The term allergy comes from the Greek words allos (other, different) and ergos (activity).
Sometimes the human body reacts atypically to harmless substances, producing immune antibodies against them to protect itself. Antibodies are protein molecules synthesized by a type of leukocyte (white blood cell) whose role is to neutralize pathogenic cells such as bacteria, fungi, multicellular parasites and viruses, as well as protein poisons and some other foreign substances.
Allergy is an excessive protective reaction of the immune system to external stimuli that do not directly threaten the body. These can include certain foods, dust, mites, animal hair, metals, medicines, chemicals, insect bites, pollen, pollen, mold, mildew, moisture, sun, cold and many other things that invariably accompany our lives. .
The initial manifestation of allergy is the development of sensitivity or the presence of hereditary predisposition, which can be “triggered” in early childhood, when it is still difficult to identify the specific irritant. It is possible for allergies to develop at any other stage of life. All this is related to the immune system and its reactivity, which also changes with age and changes in the human body, especially in combination with the high air pollution typical of large cities. Unlike a healthy body, in which the immune system is able to recognize and disarm the harmful elements, the body of allergic people perceives even the most harmless environmental phenomena as a pest and responds by producing protective antibodies.
Allergies can be divided into three types: acute, delayed and hidden – chronic.
In acute allergy, the symptoms are very pronounced in direct contact with the irritant (allergen). The manifestations are sharp and intense and are most often associated with rapid swelling or rash, prolonged sneezing, watery and burning eyes, paleness, difficulty swallowing or tightness in the throat and chest.
This type of acute reaction can occur to food, drugs, sun, stings, animal hair or contact with metal.
In delayed allergies, the onset of symptoms is observed hours after contact with the irritant. This is more common in pollen, mold, allergies to house dust and mites, and chemicals and odors.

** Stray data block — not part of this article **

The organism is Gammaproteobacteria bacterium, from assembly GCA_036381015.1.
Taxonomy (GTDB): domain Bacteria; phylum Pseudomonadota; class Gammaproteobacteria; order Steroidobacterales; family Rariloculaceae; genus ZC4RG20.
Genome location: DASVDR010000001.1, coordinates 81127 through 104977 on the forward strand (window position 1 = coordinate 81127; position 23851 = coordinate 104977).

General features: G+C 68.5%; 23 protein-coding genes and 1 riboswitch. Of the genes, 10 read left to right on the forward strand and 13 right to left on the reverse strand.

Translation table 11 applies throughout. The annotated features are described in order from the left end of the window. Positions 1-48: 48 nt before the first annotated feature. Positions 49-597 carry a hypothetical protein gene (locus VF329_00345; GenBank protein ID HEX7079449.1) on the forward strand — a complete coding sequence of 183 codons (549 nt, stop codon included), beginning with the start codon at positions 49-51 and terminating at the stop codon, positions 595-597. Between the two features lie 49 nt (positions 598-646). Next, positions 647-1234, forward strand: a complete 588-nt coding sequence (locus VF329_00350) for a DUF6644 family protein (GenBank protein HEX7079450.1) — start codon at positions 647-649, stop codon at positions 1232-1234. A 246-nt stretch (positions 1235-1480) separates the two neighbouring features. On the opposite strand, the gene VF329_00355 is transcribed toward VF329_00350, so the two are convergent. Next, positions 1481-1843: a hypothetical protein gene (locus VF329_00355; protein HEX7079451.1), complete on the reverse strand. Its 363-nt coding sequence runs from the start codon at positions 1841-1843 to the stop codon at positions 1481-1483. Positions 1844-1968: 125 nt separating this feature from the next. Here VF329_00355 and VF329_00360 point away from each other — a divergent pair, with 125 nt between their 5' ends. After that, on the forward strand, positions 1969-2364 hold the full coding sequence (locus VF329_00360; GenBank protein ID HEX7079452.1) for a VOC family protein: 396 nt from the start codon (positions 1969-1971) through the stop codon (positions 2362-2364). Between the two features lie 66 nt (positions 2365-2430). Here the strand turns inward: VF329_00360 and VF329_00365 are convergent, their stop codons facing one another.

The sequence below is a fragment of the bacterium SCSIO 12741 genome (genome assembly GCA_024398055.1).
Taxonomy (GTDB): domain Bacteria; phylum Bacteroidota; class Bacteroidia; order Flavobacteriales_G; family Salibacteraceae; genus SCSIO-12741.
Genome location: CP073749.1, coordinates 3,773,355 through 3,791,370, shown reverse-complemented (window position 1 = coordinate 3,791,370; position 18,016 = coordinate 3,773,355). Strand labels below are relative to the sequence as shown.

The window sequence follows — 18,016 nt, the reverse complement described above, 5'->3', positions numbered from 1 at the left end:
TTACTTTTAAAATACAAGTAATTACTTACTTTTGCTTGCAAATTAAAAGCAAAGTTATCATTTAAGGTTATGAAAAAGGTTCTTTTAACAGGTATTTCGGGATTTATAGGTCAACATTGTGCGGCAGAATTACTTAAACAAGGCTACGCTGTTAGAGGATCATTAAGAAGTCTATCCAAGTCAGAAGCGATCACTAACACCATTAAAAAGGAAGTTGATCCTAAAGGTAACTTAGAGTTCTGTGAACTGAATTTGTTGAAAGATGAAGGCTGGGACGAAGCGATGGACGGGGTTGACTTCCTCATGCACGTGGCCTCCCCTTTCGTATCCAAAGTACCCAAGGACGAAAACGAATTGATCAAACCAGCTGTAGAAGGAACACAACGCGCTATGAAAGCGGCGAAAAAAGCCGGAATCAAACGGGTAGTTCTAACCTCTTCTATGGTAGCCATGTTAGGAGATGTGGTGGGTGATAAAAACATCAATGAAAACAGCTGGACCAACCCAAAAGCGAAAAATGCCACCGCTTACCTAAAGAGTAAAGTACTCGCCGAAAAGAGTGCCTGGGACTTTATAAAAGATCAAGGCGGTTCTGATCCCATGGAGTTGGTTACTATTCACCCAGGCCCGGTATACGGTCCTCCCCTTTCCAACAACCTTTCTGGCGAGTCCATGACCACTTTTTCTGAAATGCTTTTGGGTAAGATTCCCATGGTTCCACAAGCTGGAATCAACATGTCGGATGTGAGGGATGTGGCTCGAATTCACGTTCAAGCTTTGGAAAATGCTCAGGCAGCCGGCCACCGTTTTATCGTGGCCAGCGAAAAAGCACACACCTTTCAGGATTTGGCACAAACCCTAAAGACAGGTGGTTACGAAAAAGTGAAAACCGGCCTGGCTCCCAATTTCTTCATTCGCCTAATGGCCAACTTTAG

Manifestations of pollen allergic reactions include hay fever, chronic sinusitis, asthma or bronchitis. In mold spores, in addition to chronic colds, the gastrointestinal tract may be affected, migraine or depression may occur.
Hay fever is characterized by the secretion of abundant secretions and swelling of the mucous membranes caused by the substance histamine. There is a feeling of severe itching and fluttering in the throat, nose, eyes and mouth, as well as sneezing and fatigue. This type of reaction is widespread and occurs seasonally, according to the flowering of plants.
Symptoms of latent or chronic allergies appear within a few days of contact with the allergen. Common food irritants are cow’s milk products, eggs, wheat, beef, spices. Allergies to fungi can cause the following symptoms: eczema, atopic dermatitis, neurodermatitis, migraine, bronchitis, inflammation of the gastrointestinal tract or bladder.
Are there natural ways to overcome allergic conditions?
The answers are rooted in our immune system and cleansing the body of harmful and unwanted deposits and toxins through detoxification, switching to a diet for food allergies and boosting the immune system.
In case you are not hypersensitive to bee products, glutinous tincture is a suitable natural immunostimulant, a source of bioactive substances, which contributes to the well-being of both the upper respiratory tract and the gastrointestinal tract. Glutinous tincture of AroLife has a general strengthening effect on the overall condition of the body, strong antibacterial, antiviral and regenerating action. It supports the immune system and increases the defenses of the human body.
“Introduction to Naturopathy – My Practice” – Dr. Atanas Mihailov